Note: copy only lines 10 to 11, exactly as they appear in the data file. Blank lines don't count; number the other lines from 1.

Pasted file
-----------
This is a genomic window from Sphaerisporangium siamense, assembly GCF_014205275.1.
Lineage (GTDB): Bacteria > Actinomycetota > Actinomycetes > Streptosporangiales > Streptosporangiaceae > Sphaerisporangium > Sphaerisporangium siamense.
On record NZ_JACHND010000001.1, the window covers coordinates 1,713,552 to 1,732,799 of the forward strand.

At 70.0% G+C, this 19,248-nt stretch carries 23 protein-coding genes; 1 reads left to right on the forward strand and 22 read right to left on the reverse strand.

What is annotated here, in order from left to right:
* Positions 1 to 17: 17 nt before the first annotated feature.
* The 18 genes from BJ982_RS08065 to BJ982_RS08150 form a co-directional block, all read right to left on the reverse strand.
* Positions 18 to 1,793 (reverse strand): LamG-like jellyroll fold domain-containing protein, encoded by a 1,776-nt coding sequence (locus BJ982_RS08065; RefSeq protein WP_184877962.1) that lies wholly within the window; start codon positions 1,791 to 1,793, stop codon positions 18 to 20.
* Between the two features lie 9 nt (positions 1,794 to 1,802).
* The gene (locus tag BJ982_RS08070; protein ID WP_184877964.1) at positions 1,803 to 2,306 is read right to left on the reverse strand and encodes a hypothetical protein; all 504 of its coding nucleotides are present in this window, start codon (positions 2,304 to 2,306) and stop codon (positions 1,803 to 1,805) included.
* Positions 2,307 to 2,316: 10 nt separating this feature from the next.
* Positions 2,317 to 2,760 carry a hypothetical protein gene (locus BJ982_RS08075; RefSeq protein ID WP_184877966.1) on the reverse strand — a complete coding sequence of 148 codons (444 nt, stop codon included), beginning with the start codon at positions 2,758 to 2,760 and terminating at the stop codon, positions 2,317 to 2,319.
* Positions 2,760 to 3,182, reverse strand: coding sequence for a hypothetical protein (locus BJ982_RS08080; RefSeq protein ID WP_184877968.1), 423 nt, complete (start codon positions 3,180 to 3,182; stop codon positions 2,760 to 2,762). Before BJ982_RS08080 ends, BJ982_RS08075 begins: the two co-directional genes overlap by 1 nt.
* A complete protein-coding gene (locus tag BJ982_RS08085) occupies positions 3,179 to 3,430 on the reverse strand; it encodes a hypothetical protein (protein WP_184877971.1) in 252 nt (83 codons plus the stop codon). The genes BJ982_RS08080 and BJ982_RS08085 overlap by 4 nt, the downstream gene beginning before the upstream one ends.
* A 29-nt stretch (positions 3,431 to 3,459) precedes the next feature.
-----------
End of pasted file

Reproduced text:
* The gene (locus tag BJ982_RS08070; protein ID WP_184877964.1) at positions 1,803 to 2,306 is read right to left on the reverse strand and encodes a hypothetical protein; all 504 of its coding nucleotides are present in this window, start codon (positions 2,304 to 2,306) and stop codon (positions 1,803 to 1,805) included.
* Positions 2,307 to 2,316: 10 nt separating this feature from the next.